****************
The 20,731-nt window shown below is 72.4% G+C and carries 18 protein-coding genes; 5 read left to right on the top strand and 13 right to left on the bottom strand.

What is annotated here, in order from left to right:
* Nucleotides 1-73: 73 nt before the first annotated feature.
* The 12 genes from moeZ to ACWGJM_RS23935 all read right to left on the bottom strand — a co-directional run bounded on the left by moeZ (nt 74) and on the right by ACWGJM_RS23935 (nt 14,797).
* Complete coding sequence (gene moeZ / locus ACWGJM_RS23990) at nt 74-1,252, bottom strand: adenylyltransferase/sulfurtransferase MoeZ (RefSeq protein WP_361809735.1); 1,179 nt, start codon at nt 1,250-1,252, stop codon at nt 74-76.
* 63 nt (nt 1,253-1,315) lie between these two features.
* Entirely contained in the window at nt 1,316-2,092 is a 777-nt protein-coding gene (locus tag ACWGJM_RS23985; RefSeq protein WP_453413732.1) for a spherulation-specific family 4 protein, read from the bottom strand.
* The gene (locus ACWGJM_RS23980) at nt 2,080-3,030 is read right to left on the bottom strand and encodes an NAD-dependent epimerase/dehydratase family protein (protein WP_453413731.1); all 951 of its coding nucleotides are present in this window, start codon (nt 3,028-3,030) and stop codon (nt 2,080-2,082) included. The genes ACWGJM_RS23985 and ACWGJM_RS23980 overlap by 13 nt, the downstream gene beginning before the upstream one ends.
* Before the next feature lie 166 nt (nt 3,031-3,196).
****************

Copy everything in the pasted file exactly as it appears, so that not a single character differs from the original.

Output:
The 20,731-nt window shown below is 72.4% G+C and carries 18 protein-coding genes; 5 read left to right on the top strand and 13 right to left on the bottom strand.

What is annotated here, in order from left to right:
* Nucleotides 1-73: 73 nt before the first annotated feature.
* The 12 genes from moeZ to ACWGJM_RS23935 all read right to left on the bottom strand — a co-directional run bounded on the left by moeZ (nt 74) and on the right by ACWGJM_RS23935 (nt 14,797).
* Complete coding sequence (gene moeZ / locus ACWGJM_RS23990) at nt 74-1,252, bottom strand: adenylyltransferase/sulfurtransferase MoeZ (RefSeq protein WP_361809735.1); 1,179 nt, start codon at nt 1,250-1,252, stop codon at nt 74-76.
* 63 nt (nt 1,253-1,315) lie between these two features.
* Entirely contained in the window at nt 1,316-2,092 is a 777-nt protein-coding gene (locus tag ACWGJM_RS23985; RefSeq protein WP_453413732.1) for a spherulation-specific family 4 protein, read from the bottom strand.
* The gene (locus ACWGJM_RS23980) at nt 2,080-3,030 is read right to left on the bottom strand and encodes an NAD-dependent epimerase/dehydratase family protein (protein WP_453413731.1); all 951 of its coding nucleotides are present in this window, start codon (nt 3,028-3,030) and stop codon (nt 2,080-2,082) included. The genes ACWGJM_RS23985 and ACWGJM_RS23980 overlap by 13 nt, the downstream gene beginning before the upstream one ends.
* Before the next feature lie 166 nt (nt 3,031-3,196).